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Lumo LIft Review - Your Secret Weapon Towards Better Health
Lumo LIft Review – Your Secret Weapon Towards Better Health

Lumo Lift Review – Your Secret Weapon Towards Better Health

Lumo Lift

Lumo lift is the first ever wearable device designed to monitor posture. It all started a few years ago as a Kickstarter campaign created by a trio of Stanford University Students: an engineer, a physician and an entrepreneur under company name Lumo Bodytech Inc. Like every exciting and promising campaign in the crowdfunding website, the project had garnered more than twice its funding goal by the time the first batch of products had started shipping to the initial backers. The rest, they say, is history. But did the diminutive gizmo really get to back up its claims? Well, that’s why we are here. Before we get to the details of the Lumo Lift Review however (and slam the manufacturer if necessary), I’ll first jog your memory on what the Lumo Lift is all about.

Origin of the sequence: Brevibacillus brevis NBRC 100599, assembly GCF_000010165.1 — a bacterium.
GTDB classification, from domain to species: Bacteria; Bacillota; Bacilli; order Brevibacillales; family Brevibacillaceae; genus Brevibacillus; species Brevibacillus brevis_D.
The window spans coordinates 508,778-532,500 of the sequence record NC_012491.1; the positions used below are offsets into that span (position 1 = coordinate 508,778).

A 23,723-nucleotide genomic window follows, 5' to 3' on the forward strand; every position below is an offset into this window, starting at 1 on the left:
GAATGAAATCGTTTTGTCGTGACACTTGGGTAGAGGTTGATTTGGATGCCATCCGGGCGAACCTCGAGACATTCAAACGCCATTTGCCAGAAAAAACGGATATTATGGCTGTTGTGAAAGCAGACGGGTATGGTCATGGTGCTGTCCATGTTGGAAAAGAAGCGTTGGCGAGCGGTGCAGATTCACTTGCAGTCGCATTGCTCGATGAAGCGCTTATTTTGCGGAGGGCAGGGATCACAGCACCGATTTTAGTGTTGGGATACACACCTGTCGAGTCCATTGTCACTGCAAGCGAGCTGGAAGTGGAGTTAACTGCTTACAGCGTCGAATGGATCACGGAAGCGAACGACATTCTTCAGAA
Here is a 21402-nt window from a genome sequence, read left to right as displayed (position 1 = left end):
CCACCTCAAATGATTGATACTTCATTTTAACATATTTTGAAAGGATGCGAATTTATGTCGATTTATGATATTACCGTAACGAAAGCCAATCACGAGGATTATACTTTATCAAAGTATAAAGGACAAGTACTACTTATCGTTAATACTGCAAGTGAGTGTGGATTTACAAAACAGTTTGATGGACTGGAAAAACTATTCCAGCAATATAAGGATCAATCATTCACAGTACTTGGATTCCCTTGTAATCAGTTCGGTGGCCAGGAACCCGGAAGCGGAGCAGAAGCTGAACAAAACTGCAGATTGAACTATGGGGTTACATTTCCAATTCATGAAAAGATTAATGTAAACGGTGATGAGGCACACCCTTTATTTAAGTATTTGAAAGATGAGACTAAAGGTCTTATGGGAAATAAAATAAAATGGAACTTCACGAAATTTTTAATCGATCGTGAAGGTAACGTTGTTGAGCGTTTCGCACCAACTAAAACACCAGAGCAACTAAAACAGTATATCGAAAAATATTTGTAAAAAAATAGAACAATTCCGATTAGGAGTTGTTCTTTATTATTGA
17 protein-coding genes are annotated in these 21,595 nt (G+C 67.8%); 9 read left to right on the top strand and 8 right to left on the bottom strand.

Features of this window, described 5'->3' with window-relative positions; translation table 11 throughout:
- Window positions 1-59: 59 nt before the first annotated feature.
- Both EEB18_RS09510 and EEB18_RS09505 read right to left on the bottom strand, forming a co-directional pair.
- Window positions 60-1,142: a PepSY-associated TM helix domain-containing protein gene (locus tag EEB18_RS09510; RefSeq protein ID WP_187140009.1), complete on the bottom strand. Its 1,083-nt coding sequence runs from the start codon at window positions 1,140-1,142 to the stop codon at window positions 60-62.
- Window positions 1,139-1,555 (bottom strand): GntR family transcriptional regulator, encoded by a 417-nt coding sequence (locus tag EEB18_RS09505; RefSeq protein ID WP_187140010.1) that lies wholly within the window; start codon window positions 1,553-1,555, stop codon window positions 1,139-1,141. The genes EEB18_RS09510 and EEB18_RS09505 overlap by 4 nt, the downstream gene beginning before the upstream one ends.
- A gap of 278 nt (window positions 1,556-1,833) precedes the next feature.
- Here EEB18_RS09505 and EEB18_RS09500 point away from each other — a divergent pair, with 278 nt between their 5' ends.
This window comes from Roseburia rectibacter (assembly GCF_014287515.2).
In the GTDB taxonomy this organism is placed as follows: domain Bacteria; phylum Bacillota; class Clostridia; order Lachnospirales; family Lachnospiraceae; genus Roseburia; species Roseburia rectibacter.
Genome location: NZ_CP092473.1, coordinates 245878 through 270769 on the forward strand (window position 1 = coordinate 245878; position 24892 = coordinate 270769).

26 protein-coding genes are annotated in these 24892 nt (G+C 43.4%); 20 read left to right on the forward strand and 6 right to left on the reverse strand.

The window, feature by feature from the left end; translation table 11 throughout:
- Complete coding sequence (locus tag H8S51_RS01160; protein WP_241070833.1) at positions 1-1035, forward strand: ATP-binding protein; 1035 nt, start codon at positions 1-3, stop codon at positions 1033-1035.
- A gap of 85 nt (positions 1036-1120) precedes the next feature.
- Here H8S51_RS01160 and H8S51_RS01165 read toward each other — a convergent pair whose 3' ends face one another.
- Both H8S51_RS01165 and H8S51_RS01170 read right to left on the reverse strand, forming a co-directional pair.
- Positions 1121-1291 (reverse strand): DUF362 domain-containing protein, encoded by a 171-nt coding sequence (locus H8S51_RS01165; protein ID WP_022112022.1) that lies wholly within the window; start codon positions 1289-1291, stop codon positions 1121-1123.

What is Lumo Lift?

Lumo Lift is basically a fitness tracker just like the Fitbits or Jawbones, only that it is strapless (like the Myo Heart Rate monitor) and sports this exclusive feature that sets it apart from the rest: the ability to monitor posture. It has been designed to help you keep tabs on your upper body posture, body positions and core position.

Good Vs. Bad Posture lumo lift

How Does the Lumo Lift Work?

Compared to its antecedents – the conventional braces and trainers – in the posture tracking space, the Lift is sure quite a breakthrough. It standout feature is that it doesn’t forcibly straighten your back or shoulders or make you adjust your posture. It instead uses a set of sensors that can detect your body movements as you lean forwards, backwards or sideways and tell you when you are doing it wrong.